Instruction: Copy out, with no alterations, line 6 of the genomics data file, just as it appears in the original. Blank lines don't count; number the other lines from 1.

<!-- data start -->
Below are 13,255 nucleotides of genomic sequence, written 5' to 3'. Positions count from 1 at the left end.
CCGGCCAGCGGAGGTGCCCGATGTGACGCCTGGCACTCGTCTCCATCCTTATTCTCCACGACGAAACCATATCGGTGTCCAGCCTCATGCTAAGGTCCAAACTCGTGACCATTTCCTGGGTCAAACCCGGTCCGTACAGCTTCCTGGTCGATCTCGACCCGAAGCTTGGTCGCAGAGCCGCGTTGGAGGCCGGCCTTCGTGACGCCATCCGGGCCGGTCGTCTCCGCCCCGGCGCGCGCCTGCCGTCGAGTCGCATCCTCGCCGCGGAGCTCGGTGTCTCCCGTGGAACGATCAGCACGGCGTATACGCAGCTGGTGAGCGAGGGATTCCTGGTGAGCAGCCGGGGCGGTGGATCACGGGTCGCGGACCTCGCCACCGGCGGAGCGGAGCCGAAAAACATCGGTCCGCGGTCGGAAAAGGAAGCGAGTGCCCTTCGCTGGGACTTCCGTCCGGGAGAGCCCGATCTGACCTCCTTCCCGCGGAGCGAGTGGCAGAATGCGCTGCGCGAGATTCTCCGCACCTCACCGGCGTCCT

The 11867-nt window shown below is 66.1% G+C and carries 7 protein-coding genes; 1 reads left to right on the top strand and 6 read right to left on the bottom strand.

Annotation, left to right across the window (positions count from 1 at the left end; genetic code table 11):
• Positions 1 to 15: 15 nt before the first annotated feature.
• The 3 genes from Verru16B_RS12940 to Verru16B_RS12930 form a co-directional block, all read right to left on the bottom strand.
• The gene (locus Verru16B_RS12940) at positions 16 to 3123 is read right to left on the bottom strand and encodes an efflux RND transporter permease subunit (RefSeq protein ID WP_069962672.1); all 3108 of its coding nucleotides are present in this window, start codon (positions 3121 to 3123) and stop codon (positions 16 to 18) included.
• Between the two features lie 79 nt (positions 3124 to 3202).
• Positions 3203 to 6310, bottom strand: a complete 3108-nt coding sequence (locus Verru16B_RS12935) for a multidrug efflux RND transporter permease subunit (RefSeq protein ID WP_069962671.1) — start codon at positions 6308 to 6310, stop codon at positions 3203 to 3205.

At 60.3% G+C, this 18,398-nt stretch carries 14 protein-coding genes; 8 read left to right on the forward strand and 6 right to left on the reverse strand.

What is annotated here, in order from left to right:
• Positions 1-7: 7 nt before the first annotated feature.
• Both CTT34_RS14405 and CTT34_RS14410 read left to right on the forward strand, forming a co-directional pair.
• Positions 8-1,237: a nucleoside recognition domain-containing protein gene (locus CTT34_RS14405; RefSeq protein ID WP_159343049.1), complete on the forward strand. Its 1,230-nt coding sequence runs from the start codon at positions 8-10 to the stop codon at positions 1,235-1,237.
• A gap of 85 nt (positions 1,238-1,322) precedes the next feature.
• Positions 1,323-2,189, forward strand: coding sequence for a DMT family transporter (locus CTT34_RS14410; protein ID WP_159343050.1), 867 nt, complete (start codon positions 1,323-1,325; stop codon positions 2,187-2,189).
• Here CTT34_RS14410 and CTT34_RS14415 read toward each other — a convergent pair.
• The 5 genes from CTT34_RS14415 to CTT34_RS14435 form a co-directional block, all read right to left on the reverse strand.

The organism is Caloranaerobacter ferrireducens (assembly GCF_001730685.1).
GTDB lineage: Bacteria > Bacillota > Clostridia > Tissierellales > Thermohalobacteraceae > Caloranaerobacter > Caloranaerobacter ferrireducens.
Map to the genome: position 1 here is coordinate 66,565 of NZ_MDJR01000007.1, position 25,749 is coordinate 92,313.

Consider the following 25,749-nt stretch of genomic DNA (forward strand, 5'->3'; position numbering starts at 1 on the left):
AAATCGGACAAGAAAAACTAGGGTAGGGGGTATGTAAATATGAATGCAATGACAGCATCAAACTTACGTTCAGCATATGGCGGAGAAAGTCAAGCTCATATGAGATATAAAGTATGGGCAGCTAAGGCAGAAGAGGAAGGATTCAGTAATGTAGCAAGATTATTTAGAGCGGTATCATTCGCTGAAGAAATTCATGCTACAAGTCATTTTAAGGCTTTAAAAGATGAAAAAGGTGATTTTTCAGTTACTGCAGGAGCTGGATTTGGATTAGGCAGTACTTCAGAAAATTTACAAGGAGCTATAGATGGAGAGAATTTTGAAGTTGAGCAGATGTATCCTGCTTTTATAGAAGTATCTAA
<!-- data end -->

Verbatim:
• The 3 genes from Verru16B_RS12940 to Verru16B_RS12930 form a co-directional block, all read right to left on the bottom strand.